Growing Older: Part 2, the Upsides

AJW's Taproom[Author’s Note: Last week in part one of this two-part series called ‘Growing Older,’ I wrote about the downsides of aging and running. This week, the glass is half full and I am looking at the upsides of aging and running.]

Early in the morning on a chilly June weekend in 2017, I was sitting at the 66-mile aid station of the Bighorn Trail 100 Mile considering my options. It had been a long night battling rain, cold, and mud, and the rising sun was doing nothing to brighten my spirits.

While summoning the will to get up and out of there, I started chatting with a couple other guys in the chairs next to me. We talked about the brutality of the mud, the steepness of the climb that awaited us on the other side of the river, and the general misery that we all felt. After a few minutes of this, we got up and left the aid station together.

Over the next several hours of slogging through the mud, we swapped stories of families, jobs, and adventures. We shared some of our hopes and dreams for the future and also worked together to get through the endlessly rolling terrain of the last 20 miles of the Bighorn 100. Eventually, we parted ways but the memory of those miles has resonated with me ever since.

I have come to learn that one of the joys of growing older and slower in ultrarunning is that I now truly realize how special the camaraderie of the trail is. As a younger runner, I’ll admit, I didn’t spend much time enjoying the community in the midst of a race. Sure, I would run with people and exchange stories, but the family feeling was missing. As I’ve aged, I’ve come to realize that the community is rejuvenating and life giving if you let it. A long, 32-hour day in the Bighorns taught me that and I have cherished it ever since.

Additionally, as I’ve slowed, I’ve also begun to look around more, take in the views, and stop at an overlook or mountain peak and just settle into the moment. The younger me would have rushed off the peak or ignored the overlook in chasing a split time or a fellow competitor. Now, with age, I realize that we only have so much time and so many opportunities to embrace this thing that we love so much. As such, it behooves me to soak it all in, knowing that those few extra minutes of respite may end up being the highlight of my day.

Celebrating those highlights has also yielded what is perhaps the best part of of all of aging as a runner, and that is the way it has opened me up to be more process oriented and to realize the importance of the little things. As a younger runner it was all about results. The process was simply a means to an end, a thing to deal with on the way to the ultimate product. No more! Now I truly enjoy the process of attempting to get fit, finding the right balance of training and rest, and seeking ways to maximize my personal gains through dietary decisions, lifestyle changes, and creative problem solving in training and racing. It’s not an easy juggle but it’s fun and ultimately deeply rewarding.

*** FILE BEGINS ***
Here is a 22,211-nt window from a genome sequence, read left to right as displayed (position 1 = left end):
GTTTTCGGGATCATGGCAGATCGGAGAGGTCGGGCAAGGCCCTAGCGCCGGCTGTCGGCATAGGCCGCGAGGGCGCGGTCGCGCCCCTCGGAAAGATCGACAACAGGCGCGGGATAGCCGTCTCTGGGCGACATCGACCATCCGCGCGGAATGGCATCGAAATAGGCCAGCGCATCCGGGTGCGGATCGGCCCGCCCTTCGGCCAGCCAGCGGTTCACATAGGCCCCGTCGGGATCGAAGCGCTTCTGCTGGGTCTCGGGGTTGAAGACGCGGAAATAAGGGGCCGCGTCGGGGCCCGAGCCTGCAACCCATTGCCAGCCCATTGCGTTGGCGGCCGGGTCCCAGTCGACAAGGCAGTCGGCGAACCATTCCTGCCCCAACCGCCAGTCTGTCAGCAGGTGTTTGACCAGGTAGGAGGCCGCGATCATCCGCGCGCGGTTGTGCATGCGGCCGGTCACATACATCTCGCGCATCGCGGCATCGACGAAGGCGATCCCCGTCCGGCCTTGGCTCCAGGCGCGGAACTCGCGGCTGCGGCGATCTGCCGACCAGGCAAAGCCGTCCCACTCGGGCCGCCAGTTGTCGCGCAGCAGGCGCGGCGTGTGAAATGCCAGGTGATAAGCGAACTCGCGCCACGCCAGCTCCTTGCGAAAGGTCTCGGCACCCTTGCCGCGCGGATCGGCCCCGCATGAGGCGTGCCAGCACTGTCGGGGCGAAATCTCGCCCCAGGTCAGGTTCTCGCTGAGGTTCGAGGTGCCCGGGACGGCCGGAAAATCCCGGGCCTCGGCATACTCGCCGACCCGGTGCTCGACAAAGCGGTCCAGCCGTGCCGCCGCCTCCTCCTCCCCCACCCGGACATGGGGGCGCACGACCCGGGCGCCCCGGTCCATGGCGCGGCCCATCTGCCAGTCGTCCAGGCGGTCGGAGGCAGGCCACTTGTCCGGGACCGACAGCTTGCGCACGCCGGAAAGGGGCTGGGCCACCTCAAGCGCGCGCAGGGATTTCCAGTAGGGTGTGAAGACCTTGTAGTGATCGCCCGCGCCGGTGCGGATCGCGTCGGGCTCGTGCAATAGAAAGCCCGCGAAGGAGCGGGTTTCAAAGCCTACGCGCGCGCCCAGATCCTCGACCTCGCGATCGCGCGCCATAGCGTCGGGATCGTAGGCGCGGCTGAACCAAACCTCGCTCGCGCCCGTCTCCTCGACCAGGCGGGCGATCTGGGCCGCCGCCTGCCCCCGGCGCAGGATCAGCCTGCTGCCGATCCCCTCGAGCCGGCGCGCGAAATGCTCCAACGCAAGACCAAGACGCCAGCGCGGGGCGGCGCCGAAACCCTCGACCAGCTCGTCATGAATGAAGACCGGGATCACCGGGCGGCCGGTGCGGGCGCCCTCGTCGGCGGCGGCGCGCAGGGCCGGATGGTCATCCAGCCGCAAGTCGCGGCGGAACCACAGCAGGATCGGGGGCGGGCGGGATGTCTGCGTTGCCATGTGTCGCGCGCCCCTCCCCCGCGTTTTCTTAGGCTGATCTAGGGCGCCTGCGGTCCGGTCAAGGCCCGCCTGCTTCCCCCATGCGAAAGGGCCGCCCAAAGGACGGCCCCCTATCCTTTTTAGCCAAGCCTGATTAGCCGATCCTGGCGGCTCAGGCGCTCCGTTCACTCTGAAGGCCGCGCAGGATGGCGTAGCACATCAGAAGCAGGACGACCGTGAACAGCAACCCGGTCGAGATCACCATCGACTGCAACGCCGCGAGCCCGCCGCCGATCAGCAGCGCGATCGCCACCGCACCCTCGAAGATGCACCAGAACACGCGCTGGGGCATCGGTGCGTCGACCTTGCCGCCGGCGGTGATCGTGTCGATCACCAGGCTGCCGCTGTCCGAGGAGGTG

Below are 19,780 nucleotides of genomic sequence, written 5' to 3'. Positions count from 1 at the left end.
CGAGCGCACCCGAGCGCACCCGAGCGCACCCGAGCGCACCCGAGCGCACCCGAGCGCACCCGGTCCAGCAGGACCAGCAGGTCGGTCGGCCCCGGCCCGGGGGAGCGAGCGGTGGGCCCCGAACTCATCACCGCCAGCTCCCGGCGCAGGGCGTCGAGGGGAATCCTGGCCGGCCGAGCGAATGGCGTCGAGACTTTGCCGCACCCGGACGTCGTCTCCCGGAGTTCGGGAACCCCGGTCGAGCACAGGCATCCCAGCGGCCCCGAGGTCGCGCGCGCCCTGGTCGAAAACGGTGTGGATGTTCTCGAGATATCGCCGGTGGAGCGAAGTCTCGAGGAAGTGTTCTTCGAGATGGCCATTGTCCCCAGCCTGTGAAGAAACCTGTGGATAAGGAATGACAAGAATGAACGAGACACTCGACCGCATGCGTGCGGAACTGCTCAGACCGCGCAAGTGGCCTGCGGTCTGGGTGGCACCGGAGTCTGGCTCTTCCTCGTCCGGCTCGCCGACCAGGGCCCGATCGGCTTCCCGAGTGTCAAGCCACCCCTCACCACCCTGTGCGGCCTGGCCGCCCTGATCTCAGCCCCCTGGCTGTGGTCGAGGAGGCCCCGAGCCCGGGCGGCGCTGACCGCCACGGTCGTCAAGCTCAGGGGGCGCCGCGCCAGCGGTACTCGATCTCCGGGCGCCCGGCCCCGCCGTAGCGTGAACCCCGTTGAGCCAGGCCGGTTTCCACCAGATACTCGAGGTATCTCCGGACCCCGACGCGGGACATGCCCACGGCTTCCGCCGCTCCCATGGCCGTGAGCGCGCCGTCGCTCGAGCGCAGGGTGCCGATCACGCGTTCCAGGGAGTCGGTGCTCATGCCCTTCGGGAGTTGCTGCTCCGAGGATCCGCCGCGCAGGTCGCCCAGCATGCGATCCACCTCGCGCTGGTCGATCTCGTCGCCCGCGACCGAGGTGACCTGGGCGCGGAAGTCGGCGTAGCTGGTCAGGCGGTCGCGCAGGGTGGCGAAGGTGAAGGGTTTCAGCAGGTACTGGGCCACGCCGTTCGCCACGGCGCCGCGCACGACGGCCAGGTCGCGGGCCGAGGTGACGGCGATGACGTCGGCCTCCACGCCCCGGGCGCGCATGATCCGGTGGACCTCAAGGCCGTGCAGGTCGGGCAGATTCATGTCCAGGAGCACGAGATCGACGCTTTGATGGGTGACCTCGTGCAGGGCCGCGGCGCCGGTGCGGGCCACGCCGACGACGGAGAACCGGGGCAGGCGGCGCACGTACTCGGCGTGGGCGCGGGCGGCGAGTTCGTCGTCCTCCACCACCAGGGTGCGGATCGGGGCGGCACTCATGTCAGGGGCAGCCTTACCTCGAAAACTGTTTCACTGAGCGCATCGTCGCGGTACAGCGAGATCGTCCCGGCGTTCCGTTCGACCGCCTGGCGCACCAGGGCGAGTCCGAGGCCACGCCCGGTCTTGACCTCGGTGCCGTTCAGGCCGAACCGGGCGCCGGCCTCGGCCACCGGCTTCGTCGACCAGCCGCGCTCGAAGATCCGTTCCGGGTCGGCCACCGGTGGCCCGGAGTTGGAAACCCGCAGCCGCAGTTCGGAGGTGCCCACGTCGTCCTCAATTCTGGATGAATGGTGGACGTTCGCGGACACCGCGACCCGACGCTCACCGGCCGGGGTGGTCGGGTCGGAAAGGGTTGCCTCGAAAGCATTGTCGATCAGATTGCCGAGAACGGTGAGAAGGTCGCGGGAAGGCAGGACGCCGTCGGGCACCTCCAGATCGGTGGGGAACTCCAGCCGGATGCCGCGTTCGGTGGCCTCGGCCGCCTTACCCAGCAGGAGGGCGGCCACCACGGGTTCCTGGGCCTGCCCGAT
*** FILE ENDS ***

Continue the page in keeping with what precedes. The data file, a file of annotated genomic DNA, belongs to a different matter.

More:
Finally, I now pay much more attention to the multitude of details that comprise the whole. How do these new shoes feel? What was it about this run that made it harder than last week’s? Why am I less tired today than yesterday? Having the experience and the wisdom to question and address these and many of the other little things is perhaps one of the greatest gifts of getting older, and one of the keys to staying joyful in our later years. And, at the end of the day, while that may not make us faster runners it could most certainly make us better runners.

Bottoms up!

AJW’s Beer of the Week

This week’s Beer of the Week comes from Half Full Brewery in Stamford, Connecticut. Half Full’s Transcend Hoppiness is a classic American IPA with a new twist on the New England hazy-style IPA. Slightly sweet and not too bitter, Transcend Hoppiness is, in many ways, a throwback IPA with a fresh twist. Get your hands on a four pack the next time you’re in New England.

Call for Comments (from Meghan)

  • As a runner, do you also experience positive aspects of the aging process? Could you share a story or an example?
  • Like AJW, has your relationship with your community and the places through which you run changed as a result of aging?

There are 9 comments

  1. Brandon

    I tend to say to myself , “This is why”, quite a bit lately as I stop to admire the scenery found up high somewhere. It’s funny to me that when I started running longer distances I would often look at those race pics afterward and remark how beautiful the surroundings where, but I couldn’t necessarily recall looking during the event.